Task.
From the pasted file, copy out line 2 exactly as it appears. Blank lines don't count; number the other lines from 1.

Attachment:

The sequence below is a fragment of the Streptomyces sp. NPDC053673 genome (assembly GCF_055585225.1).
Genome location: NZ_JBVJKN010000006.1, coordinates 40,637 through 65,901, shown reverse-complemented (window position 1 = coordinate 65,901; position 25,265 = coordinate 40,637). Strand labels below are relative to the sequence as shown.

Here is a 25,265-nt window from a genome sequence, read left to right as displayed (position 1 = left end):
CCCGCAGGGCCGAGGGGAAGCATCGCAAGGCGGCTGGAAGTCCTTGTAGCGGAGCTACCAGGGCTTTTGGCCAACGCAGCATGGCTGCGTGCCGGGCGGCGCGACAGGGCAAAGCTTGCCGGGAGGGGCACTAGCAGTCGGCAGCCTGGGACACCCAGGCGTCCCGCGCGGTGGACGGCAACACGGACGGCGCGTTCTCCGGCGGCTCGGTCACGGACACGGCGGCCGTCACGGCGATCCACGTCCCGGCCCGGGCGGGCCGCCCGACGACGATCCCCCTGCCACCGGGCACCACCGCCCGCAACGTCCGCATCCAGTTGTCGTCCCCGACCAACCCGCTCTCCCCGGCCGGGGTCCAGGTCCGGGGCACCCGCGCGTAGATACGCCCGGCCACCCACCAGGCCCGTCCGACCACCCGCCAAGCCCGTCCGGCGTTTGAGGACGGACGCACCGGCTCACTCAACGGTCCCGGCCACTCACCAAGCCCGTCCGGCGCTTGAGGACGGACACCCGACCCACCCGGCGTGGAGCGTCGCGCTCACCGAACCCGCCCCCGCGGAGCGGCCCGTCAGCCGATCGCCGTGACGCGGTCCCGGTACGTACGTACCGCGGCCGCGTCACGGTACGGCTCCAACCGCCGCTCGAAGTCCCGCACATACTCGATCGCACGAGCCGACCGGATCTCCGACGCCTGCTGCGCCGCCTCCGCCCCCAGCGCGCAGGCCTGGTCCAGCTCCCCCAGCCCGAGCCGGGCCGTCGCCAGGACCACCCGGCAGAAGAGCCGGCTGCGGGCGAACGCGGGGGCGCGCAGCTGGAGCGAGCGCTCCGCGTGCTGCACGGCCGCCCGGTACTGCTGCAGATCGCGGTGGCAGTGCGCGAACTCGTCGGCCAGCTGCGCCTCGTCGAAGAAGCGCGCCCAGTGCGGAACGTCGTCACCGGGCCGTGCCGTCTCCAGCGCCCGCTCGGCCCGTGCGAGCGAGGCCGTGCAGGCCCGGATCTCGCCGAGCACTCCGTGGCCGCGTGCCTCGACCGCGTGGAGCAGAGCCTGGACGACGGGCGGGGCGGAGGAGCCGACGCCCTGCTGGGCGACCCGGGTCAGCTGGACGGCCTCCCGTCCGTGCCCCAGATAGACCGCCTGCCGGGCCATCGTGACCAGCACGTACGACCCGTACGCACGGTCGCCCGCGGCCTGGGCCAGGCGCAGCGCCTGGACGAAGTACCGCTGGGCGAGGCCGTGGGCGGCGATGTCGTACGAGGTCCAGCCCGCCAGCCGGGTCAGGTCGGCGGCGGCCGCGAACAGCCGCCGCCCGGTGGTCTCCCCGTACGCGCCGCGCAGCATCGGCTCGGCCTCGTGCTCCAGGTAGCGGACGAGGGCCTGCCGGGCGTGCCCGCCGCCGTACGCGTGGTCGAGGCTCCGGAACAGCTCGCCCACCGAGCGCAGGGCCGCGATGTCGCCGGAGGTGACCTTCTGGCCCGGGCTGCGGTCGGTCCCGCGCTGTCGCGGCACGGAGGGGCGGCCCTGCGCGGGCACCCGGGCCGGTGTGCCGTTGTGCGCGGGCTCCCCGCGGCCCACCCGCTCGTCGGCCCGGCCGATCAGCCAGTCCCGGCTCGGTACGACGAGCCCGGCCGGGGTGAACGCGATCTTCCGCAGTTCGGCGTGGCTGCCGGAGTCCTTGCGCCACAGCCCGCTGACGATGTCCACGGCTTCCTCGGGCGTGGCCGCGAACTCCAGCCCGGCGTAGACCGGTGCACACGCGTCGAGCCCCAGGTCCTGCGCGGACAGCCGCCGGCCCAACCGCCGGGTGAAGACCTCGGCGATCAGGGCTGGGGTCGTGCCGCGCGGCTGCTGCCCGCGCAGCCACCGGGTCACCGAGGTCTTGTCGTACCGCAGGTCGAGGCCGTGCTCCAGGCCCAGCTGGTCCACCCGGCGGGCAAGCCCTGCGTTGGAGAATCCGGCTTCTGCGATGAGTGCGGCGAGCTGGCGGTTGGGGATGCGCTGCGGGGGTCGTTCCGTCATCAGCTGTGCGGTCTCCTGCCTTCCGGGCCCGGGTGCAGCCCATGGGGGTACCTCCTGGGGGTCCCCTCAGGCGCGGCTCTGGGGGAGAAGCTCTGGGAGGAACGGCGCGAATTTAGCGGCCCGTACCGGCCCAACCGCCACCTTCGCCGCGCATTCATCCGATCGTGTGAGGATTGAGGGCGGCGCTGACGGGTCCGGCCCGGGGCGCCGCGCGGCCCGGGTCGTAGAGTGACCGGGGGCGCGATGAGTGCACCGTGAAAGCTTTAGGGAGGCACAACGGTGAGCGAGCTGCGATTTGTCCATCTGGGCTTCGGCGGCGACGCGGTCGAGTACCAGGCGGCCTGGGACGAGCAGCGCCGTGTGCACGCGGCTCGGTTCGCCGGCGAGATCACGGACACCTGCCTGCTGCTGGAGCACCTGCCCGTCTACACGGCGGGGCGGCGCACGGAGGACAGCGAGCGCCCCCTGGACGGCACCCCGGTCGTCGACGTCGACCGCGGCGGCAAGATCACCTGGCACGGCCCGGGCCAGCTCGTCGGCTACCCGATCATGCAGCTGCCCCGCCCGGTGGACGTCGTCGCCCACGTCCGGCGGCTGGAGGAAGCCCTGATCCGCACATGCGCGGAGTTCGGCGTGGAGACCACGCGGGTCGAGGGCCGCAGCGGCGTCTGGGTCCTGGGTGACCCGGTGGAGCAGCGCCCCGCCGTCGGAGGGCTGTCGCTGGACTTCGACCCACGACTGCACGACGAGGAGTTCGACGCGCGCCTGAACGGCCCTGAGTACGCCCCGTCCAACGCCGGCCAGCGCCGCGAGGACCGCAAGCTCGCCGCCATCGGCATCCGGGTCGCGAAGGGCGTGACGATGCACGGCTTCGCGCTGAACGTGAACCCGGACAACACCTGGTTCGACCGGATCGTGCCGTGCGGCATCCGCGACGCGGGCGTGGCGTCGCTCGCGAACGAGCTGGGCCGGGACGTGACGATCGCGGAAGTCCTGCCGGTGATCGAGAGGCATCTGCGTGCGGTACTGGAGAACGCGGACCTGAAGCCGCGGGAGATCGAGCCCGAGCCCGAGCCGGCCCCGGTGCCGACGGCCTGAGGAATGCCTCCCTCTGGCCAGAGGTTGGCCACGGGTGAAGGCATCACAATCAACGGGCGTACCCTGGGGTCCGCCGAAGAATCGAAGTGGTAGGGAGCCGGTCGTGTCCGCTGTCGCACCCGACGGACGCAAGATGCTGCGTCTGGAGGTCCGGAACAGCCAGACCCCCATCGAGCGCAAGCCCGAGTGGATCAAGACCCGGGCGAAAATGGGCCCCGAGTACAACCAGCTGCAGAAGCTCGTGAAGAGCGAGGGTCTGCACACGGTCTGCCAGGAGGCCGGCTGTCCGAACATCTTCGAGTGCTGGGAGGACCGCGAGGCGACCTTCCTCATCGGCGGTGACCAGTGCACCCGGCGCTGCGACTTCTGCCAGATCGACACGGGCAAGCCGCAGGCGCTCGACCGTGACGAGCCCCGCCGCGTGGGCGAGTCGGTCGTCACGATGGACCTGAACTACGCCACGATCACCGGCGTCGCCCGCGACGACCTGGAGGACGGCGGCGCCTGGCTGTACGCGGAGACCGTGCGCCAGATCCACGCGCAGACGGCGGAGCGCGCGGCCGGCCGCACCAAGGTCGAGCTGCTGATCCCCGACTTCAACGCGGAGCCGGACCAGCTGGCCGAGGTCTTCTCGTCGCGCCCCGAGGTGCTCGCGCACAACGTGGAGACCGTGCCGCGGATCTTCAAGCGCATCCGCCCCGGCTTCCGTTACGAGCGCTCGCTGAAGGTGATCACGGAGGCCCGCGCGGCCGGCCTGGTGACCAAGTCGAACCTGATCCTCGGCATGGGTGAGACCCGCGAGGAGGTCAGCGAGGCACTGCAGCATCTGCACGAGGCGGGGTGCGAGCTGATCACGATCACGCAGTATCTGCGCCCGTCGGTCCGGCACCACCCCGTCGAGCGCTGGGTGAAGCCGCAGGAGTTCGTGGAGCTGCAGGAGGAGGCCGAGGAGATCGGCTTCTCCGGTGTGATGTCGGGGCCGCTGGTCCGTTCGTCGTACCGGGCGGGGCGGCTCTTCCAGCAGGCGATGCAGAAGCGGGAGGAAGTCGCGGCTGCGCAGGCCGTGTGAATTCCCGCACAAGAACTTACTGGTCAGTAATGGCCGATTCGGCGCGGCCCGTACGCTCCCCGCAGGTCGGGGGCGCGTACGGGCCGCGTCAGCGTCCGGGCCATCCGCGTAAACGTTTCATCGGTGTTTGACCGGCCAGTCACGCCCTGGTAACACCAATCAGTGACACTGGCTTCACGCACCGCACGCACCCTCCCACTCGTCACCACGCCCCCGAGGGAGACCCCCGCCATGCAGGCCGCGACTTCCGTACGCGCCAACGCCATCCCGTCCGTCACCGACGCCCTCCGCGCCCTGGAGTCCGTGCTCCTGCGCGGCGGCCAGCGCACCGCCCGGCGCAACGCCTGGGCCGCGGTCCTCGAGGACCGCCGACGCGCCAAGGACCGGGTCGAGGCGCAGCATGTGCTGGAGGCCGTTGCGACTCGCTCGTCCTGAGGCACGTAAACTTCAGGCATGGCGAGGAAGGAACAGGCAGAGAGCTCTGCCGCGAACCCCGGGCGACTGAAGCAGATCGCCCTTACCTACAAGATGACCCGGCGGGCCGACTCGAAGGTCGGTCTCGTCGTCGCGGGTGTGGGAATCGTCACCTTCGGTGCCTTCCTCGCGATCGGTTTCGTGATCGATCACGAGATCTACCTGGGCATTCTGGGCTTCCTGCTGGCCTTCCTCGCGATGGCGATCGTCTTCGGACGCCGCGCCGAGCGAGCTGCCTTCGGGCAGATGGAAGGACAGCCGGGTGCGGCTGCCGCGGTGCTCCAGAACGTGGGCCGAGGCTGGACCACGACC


Genome location: NZ_JBVJKN010000006.1, coordinates 40,637 through 65,901, shown reverse-complemented (window position 1 = coordinate 65,901; position 25,265 = coordinate 40,637). Strand labels below are relative to the sequence as shown.